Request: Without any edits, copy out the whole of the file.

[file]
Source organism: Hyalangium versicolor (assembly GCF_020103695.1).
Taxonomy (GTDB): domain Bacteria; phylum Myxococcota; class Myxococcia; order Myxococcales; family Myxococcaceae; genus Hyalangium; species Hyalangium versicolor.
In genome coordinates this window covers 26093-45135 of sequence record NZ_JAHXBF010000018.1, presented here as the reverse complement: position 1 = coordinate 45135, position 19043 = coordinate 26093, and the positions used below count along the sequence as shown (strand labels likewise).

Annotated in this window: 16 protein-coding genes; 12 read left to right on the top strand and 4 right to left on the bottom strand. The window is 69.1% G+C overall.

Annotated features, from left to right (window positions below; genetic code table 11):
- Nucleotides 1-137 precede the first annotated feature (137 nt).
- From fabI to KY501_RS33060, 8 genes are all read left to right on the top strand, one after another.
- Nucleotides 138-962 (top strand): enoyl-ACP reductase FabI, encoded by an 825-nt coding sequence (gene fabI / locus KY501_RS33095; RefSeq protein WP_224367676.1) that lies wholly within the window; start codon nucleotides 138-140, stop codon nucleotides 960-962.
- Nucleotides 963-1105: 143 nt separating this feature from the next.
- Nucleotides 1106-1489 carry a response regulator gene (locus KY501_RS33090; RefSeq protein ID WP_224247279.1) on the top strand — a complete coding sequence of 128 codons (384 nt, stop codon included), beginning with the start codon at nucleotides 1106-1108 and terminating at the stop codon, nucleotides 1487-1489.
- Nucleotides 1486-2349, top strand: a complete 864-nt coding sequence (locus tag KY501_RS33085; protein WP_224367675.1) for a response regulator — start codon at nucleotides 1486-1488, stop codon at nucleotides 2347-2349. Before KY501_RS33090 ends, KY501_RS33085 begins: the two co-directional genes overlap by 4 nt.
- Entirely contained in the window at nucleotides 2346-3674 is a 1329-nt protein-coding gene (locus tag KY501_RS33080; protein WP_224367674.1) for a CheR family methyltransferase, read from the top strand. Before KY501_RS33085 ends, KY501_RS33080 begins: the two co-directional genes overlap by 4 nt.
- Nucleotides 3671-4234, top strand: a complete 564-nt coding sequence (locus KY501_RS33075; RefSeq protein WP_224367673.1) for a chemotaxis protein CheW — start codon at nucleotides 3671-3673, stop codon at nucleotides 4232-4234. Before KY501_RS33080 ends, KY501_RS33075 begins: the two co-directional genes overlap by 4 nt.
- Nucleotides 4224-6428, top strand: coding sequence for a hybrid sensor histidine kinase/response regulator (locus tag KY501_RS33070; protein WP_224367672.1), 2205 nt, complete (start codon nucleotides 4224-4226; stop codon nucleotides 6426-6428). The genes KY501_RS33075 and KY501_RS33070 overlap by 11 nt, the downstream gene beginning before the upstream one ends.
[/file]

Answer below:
Source organism: Hyalangium versicolor (assembly GCF_020103695.1).
Taxonomy (GTDB): domain Bacteria; phylum Myxococcota; class Myxococcia; order Myxococcales; family Myxococcaceae; genus Hyalangium; species Hyalangium versicolor.
In genome coordinates this window covers 26093-45135 of sequence record NZ_JAHXBF010000018.1, presented here as the reverse complement: position 1 = coordinate 45135, position 19043 = coordinate 26093, and the positions used below count along the sequence as shown (strand labels likewise).

Annotated in this window: 16 protein-coding genes; 12 read left to right on the top strand and 4 right to left on the bottom strand. The window is 69.1% G+C overall.

Annotated features, from left to right (window positions below; genetic code table 11):
- Nucleotides 1-137 precede the first annotated feature (137 nt).
- From fabI to KY501_RS33060, 8 genes are all read left to right on the top strand, one after another.
- Nucleotides 138-962 (top strand): enoyl-ACP reductase FabI, encoded by an 825-nt coding sequence (gene fabI / locus KY501_RS33095; RefSeq protein WP_224367676.1) that lies wholly within the window; start codon nucleotides 138-140, stop codon nucleotides 960-962.
- Nucleotides 963-1105: 143 nt separating this feature from the next.
- Nucleotides 1106-1489 carry a response regulator gene (locus KY501_RS33090; RefSeq protein ID WP_224247279.1) on the top strand — a complete coding sequence of 128 codons (384 nt, stop codon included), beginning with the start codon at nucleotides 1106-1108 and terminating at the stop codon, nucleotides 1487-1489.
- Nucleotides 1486-2349, top strand: a complete 864-nt coding sequence (locus tag KY501_RS33085; protein WP_224367675.1) for a response regulator — start codon at nucleotides 1486-1488, stop codon at nucleotides 2347-2349. Before KY501_RS33090 ends, KY501_RS33085 begins: the two co-directional genes overlap by 4 nt.
- Entirely contained in the window at nucleotides 2346-3674 is a 1329-nt protein-coding gene (locus tag KY501_RS33080; protein WP_224367674.1) for a CheR family methyltransferase, read from the top strand. Before KY501_RS33085 ends, KY501_RS33080 begins: the two co-directional genes overlap by 4 nt.
- Nucleotides 3671-4234, top strand: a complete 564-nt coding sequence (locus KY501_RS33075; RefSeq protein WP_224367673.1) for a chemotaxis protein CheW — start codon at nucleotides 3671-3673, stop codon at nucleotides 4232-4234. Before KY501_RS33080 ends, KY501_RS33075 begins: the two co-directional genes overlap by 4 nt.
- Nucleotides 4224-6428, top strand: coding sequence for a hybrid sensor histidine kinase/response regulator (locus tag KY501_RS33070; protein WP_224367672.1), 2205 nt, complete (start codon nucleotides 4224-4226; stop codon nucleotides 6426-6428). The genes KY501_RS33075 and KY501_RS33070 overlap by 11 nt, the downstream gene beginning before the upstream one ends.